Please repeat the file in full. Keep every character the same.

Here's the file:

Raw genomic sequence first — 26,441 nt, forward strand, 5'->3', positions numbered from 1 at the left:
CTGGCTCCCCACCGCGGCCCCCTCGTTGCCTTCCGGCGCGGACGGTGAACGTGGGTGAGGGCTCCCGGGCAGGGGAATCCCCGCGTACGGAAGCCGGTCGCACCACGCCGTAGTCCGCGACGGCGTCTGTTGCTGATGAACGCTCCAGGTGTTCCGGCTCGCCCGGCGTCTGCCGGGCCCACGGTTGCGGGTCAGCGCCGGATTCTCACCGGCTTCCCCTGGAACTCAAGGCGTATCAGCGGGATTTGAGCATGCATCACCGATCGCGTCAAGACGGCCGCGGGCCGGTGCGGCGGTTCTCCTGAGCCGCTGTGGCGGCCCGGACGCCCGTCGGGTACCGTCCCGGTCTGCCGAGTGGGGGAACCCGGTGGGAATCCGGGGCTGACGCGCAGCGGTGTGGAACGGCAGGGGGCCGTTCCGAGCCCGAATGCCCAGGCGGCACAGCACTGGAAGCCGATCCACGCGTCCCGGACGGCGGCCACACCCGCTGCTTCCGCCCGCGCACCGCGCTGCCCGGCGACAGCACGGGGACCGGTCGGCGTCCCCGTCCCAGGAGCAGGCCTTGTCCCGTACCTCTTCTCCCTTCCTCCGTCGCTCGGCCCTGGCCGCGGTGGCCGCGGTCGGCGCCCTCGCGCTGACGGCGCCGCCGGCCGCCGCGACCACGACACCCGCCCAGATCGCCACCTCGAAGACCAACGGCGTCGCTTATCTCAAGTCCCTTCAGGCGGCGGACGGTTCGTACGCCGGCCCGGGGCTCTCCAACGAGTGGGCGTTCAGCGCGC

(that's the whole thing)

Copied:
Raw genomic sequence first — 26,441 nt, forward strand, 5'->3', positions numbered from 1 at the left:
CTGGCTCCCCACCGCGGCCCCCTCGTTGCCTTCCGGCGCGGACGGTGAACGTGGGTGAGGGCTCCCGGGCAGGGGAATCCCCGCGTACGGAAGCCGGTCGCACCACGCCGTAGTCCGCGACGGCGTCTGTTGCTGATGAACGCTCCAGGTGTTCCGGCTCGCCCGGCGTCTGCCGGGCCCACGGTTGCGGGTCAGCGCCGGATTCTCACCGGCTTCCCCTGGAACTCAAGGCGTATCAGCGGGATTTGAGCATGCATCACCGATCGCGTCAAGACGGCCGCGGGCCGGTGCGGCGGTTCTCCTGAGCCGCTGTGGCGGCCCGGACGCCCGTCGGGTACCGTCCCGGTCTGCCGAGTGGGGGAACCCGGTGGGAATCCGGGGCTGACGCGCAGCGGTGTGGAACGGCAGGGGGCCGTTCCGAGCCCGAATGCCCAGGCGGCACAGCACTGGAAGCCGATCCACGCGTCCCGGACGGCGGCCACACCCGCTGCTTCCGCCCGCGCACCGCGCTGCCCGGCGACAGCACGGGGACCGGTCGGCGTCCCCGTCCCAGGAGCAGGCCTTGTCCCGTACCTCTTCTCCCTTCCTCCGTCGCTCGGCCCTGGCCGCGGTGGCCGCGGTCGGCGCCCTCGCGCTGACGGCGCCGCCGGCCGCCGCGACCACGACACCCGCCCAGATCGCCACCTCGAAGACCAACGGCGTCGCTTATCTCAAGTCCCTTCAGGCGGCGGACGGTTCGTACGCCGGCCCGGGGCTCTCCAACGAGTGGGCGTTCAGCGCGC